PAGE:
Experts in our Liver Transplant Program use advanced technology to evaluate the health of your child’s liver. These diagnostic tests help our team determine if your child needs a liver transplant—and how urgently they need one.
Does Your Child Need a Liver Transplant?
The Liver Transplant Program at Children’s Hospital Los Angeles is one of the best in the country. If tests indicate your child needs a liver transplant, we get them on the national transplant waitlist quickly—often within a week of their initial evaluation. Your child may be able to get a new liver faster through our living donor liver transplant services.
Pediatric Liver Transplant Evaluations
We perform comprehensive tests to determine the type and severity of your child’s liver condition. Our doctors use these test results to calculate a Pediatric End-Stage Liver Disease (PELD) Score for children younger than 12, or a Model for End-Stage Liver Disease (MELD) Score for children 12 and older.
The national United Network for Organ Sharing (UNOS) relies on these scores to allocate and match appropriate deceased organ donors to children who need new liver. MELD scores range from 6 (least sick) to 40 (most sick). PELD scores range from negative numbers below zero (least sick) to 99 (most sick). The higher the MELD or PELD score, the more urgent the need for a liver transplant. Your child’s score may change over time as their condition improves or worsens. If your child needs emergency or urgent liver transplant, they can be listed as Status 1A or 1B.
These diagnostic tests may take place during your child’s liver transplant evaluation and as they wait for a liver transplant.
A blood test can identify high levels of bilirubin. This waste product builds up in a child’s blood when there are liver or bile duct problems. Bile ducts are tubes that carry bile from the liver to the gallbladder. Biliary atresia (missing or blocked bile ducts) is one of the top reasons a child needs a liver transplant. Symptoms of this condition are evident soon after birth.
Blood tests also identify:
- Blood type for future organ matching
- Genetic liver disorders, such as alpha-1 antitrypsin deficiency
- Metabolic liver diseases, such as Wilson disease
- Molecular markers and genetic changes (mutations) in liver tumors and liver cancer
Our radiology and imaging team uses sophisticated technology to capture high-quality images of your child’s liver and surrounding abdominal organs.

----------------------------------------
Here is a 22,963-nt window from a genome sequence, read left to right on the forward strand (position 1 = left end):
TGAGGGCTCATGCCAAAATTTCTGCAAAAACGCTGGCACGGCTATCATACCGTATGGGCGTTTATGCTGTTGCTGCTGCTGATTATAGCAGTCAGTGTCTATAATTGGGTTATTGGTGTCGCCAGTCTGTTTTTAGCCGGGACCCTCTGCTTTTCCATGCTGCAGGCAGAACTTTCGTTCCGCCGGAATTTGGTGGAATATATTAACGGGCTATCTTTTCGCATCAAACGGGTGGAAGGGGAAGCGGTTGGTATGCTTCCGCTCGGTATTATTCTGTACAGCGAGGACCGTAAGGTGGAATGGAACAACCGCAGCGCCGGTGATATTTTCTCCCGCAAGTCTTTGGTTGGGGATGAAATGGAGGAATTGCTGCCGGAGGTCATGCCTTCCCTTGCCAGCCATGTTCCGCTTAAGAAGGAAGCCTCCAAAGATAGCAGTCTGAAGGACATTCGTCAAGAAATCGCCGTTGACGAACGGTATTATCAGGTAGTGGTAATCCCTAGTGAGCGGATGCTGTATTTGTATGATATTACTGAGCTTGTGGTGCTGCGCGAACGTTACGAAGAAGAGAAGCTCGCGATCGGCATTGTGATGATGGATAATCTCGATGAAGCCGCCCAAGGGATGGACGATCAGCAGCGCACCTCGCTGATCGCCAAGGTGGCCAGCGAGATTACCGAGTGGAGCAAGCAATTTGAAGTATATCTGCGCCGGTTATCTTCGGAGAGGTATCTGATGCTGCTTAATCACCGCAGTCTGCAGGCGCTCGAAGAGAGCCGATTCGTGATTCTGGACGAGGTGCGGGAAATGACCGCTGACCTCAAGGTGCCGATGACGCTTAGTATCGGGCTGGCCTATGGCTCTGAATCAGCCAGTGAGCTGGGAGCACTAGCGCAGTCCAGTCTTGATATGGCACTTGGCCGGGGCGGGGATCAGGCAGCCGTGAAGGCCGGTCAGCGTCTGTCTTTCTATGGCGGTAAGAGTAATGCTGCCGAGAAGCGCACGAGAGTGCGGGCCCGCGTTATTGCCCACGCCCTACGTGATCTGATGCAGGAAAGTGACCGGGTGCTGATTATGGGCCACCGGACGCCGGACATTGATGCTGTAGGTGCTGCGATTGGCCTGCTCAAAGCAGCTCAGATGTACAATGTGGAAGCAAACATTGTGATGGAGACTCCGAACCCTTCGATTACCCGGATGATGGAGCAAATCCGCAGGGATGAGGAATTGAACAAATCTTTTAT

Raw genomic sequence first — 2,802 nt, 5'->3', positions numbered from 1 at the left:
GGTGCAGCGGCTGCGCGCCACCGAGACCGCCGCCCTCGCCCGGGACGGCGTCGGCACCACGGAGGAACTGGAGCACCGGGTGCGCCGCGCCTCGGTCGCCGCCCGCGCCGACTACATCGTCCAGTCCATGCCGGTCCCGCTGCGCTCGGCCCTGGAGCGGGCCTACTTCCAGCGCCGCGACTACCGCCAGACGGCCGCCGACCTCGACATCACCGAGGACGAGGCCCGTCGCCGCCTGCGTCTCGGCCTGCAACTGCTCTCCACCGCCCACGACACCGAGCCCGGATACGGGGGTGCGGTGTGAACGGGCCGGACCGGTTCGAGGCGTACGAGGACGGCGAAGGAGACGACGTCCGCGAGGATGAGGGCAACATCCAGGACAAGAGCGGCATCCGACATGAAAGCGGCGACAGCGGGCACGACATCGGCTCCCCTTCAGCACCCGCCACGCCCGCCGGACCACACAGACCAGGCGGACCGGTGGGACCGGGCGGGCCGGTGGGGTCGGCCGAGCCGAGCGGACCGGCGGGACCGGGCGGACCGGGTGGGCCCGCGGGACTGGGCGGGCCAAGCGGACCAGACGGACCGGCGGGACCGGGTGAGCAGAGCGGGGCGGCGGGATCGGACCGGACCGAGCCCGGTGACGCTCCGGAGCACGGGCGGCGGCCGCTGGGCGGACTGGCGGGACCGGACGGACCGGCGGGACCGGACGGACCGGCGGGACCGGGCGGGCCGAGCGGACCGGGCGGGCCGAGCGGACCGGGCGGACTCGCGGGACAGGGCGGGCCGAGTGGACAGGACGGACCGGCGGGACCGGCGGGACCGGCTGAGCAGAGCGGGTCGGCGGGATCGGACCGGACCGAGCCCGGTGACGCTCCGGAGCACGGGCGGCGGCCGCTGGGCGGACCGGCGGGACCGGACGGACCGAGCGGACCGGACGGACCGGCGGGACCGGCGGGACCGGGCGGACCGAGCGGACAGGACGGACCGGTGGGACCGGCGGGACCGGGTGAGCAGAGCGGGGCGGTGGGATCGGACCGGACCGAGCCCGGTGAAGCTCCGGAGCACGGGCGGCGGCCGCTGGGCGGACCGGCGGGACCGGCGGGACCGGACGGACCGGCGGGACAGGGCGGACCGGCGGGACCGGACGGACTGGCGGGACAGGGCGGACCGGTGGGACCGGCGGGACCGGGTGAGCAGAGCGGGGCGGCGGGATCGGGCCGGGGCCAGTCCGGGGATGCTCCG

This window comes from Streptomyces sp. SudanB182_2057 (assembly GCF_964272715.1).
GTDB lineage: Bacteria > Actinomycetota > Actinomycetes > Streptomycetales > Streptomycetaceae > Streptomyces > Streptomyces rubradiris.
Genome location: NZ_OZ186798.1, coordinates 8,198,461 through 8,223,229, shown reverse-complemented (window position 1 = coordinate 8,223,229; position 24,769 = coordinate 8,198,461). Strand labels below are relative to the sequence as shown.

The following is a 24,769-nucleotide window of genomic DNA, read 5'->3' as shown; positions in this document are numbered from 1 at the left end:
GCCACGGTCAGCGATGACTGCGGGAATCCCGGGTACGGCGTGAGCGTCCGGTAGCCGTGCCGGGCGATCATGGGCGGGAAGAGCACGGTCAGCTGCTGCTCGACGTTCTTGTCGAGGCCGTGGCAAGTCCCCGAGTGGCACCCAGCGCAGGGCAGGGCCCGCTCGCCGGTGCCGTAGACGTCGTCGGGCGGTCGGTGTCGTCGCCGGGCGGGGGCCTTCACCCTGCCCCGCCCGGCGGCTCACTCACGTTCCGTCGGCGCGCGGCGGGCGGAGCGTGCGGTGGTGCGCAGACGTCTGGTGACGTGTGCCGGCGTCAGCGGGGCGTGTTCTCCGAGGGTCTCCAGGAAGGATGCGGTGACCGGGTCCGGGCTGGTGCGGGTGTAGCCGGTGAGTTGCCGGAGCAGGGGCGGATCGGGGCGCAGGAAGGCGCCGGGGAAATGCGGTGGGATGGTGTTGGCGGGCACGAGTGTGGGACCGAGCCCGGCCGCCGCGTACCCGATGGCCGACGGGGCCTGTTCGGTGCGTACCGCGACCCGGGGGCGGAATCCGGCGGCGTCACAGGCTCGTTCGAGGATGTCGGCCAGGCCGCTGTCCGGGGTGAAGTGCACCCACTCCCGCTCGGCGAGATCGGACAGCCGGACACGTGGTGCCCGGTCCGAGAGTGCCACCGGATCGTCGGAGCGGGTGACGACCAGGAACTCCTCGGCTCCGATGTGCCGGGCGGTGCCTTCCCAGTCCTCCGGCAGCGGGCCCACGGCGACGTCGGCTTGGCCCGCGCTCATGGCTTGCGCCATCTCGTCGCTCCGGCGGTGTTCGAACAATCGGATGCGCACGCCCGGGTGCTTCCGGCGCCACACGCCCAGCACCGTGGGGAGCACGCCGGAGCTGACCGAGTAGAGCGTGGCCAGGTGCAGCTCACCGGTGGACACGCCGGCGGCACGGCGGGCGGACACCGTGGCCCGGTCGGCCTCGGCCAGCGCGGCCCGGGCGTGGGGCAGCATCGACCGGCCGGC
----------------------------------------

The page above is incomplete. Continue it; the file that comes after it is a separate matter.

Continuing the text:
Your child may get one or more of these imaging scans:
- CT scan or MRI of the abdomen is required for every patient listed for a liver transplant
- Ultrasound to check for an enlarged liver or bile duct blockages
- Nuclear medicine scan (hepatobiliary scan) to track the flow of bile out of the liver
- Cholangiogram (a type of X-ray that uses an injectable dye) to look for bile duct blockages
During a biopsy, our pediatric surgeons remove small samples of tissue from your child’s liver. Your child receives general anesthesia and is asleep for the procedure. Our molecular pathologists and geneticists perform advanced molecular testing on these liver tissue samples.
A liver biopsy can help identify:
- The diagnosis of the liver disease
- Gene changes (mutations) linked to certain liver disorders
- Liver tumor markers and liver cancer
- Signs of liver inflammation and scarring
Our general surgeons perform exploratory surgery to look for bile duct blockages and signs of liver damage. They may insert a laparoscope (thin tube with a camera and light on the end) into a small incision in your child’s belly. Or they may examine the liver through a larger, open abdominal incision. A cholangiogram X-ray to check for bile flow may also take place during exploratory surgery.
If our surgeons determine your child has blocked bile ducts (biliary atresia), they immediately perform a procedure to restore bile flow and prevent additional liver damage. This pre-transplant treatment is called the Kasai procedure.
Pre-Liver Transplant Treatments